Producing and directing a documentary on Baptists and Muslims has been eye-opening.
As Robert Parham, the Baptist Center for Ethics’ executive director, and I traveled to various states documenting friendships and initiatives between Baptists and Muslims, we occasionally had opportunity to mention to strangers what we were working on.
As I gathered footage around the courthouse in Columbia, Tenn., a sheriff’s deputy approached. Robert struck up a conversation and explained we were working on a documentary.
The deputy asked about what.
“It’s about the relationship between Baptists and Muslims,” Robert said.
The look on the deputy’s face was priceless. It betrayed his thinking, which he shared by saying, “Is there one?”
Imagine: Baptists and Muslims both claim to love God, and both have sacred texts affirming the importance—the centrality, even—of loving neighbor. Yet here was a gentleman who was shocked that they would have any sort of relationship.
His remark was repeated by others almost verbatim during the months we worked on the project and explained it to others. Their disbelief in a Baptist-Muslim relationship, of course, didn’t grow in a vacuum. It was cultivated by extremism of word and deed.
Some Baptist churches have sought to instruct their followers about Islam. They have lettered church marquees with “Islam: A Wicked Religion” or similarly loving phrases. They have played up and preyed upon fear.
When pressed, some Baptist leaders who hype hysteria about Islam will allow that most Muslims are peace-loving. But that’s not the message they share with parishioners. That’s not the Wednesday-night series.
If a fear of radical Islam motivates you, but if you also believe some Muslims are peace-loving, then you ought to be first in line to shake hands with, befriend and support those peace-loving Muslims—who comprise the vast majority.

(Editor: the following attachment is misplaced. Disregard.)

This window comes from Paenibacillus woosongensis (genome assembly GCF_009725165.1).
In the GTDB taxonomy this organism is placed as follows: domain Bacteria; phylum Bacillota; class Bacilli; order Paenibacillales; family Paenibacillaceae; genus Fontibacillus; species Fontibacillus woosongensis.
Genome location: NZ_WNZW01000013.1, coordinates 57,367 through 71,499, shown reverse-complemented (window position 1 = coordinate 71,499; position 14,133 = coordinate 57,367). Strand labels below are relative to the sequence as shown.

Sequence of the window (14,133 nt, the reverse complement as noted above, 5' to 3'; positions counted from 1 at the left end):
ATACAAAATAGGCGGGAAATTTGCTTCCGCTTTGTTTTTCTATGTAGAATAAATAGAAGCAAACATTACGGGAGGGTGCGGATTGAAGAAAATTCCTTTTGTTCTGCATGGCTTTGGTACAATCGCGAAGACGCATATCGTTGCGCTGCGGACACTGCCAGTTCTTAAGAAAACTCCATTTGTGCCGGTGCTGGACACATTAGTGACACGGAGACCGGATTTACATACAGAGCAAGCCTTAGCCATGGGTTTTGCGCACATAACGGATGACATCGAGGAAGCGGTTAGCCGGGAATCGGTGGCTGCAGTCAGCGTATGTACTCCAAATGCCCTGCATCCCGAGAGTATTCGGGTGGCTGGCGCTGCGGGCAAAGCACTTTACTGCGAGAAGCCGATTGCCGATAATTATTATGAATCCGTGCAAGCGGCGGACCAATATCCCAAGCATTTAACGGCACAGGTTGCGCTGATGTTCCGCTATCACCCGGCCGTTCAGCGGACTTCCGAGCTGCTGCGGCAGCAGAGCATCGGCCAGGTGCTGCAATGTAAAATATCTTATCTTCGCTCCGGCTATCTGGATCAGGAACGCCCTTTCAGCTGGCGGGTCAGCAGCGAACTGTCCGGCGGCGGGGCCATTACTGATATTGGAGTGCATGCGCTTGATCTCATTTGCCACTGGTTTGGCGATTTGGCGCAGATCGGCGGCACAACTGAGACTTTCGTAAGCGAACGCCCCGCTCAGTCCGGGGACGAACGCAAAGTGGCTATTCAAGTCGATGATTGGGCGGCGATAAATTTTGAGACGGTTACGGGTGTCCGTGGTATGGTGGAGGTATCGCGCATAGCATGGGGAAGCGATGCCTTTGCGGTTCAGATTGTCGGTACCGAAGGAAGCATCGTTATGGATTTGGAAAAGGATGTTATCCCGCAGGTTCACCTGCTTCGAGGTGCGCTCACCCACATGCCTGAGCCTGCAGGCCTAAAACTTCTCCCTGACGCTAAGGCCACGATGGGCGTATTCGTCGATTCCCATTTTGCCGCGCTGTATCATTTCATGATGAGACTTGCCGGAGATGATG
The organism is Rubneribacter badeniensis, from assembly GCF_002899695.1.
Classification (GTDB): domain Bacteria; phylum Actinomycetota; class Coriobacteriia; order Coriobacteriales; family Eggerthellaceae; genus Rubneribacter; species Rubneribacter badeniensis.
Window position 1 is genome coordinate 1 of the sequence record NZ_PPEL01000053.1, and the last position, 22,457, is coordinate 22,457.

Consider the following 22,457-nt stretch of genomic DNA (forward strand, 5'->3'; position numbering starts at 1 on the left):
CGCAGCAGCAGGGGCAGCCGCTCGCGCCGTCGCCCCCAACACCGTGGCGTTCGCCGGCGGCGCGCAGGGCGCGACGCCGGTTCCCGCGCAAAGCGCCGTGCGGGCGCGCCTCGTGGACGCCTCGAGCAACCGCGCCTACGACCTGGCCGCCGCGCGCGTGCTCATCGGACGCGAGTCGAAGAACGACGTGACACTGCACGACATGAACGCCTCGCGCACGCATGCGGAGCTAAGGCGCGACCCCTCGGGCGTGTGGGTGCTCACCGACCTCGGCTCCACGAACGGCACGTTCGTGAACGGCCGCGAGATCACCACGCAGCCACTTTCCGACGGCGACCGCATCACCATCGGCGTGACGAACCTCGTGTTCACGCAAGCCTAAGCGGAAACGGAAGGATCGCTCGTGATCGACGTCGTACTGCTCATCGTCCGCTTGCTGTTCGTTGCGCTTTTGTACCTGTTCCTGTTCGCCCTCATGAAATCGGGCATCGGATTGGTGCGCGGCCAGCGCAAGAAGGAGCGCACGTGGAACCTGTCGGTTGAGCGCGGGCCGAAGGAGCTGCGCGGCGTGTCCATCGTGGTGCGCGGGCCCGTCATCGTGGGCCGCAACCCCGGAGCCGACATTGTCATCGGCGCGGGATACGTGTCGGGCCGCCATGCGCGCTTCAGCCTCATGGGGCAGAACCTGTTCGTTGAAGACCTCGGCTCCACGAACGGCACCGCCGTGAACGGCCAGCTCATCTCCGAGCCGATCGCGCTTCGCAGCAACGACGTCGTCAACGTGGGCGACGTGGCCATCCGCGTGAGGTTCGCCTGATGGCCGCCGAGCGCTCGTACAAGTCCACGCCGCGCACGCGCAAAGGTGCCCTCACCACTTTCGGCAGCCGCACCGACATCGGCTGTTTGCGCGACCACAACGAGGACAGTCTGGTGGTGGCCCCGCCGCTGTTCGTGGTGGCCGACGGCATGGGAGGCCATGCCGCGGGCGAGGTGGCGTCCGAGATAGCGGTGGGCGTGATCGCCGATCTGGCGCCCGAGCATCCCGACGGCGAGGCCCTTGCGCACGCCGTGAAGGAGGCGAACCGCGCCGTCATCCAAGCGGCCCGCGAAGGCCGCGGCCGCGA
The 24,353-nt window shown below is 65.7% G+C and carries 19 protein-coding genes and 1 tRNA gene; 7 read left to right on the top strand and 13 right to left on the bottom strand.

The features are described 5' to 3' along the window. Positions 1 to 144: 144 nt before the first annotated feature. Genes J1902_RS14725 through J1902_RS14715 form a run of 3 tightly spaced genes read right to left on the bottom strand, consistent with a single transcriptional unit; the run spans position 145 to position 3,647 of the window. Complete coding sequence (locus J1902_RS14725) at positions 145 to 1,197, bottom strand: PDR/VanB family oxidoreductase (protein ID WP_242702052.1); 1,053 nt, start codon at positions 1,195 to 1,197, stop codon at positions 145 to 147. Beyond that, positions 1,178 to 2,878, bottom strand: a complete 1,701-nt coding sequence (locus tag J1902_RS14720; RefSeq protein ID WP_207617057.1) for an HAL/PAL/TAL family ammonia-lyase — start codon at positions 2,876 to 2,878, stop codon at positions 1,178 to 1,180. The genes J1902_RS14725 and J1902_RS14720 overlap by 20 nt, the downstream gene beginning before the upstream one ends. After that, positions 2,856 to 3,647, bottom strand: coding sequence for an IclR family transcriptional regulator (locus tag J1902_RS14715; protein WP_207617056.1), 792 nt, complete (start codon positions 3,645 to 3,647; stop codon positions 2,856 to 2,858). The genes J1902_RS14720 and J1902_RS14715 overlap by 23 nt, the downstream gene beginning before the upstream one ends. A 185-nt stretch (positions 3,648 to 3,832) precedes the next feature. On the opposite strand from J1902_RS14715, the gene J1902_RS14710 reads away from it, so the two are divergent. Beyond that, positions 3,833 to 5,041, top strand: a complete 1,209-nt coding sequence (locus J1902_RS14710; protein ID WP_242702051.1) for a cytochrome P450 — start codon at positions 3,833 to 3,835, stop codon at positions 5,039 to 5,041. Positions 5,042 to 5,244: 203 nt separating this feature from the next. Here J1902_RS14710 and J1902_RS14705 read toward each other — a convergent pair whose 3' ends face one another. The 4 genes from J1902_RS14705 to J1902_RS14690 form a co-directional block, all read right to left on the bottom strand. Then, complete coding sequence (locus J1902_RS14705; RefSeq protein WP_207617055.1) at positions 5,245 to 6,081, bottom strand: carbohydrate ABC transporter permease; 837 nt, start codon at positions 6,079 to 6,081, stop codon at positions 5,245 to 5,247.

This project prompted me to get to know Muslims in a way I never had before. I leave this project changed – and saddened.
Saddened because that is an appropriate response to seeing firsthand how we, God’s children and servants, have traded love for fear. Too many of us have defaulted on the sweet demands of our sacred texts.
Yet I have been privileged to see and document how some—both Baptists and Muslims—conquered fear. They embraced their texts and, finding commands to love, embraced each other.
When people learn henceforth of Baptist-Muslim relationships, they should not be shocked. That bewildered look of response should not cross their faces.
Nor should they be impressed, for we do not deserve praise for doing that which God has commanded us to do.
Instead, news of a Baptist-Muslim relationship should simply make sense and be no news at all.
Cliff Vaughn is managing editor and media producer for EthicsDaily.com. “Different Books, Common Word: Baptists and Muslims” will begin airing on ABC-TV stations in January. Check local listings.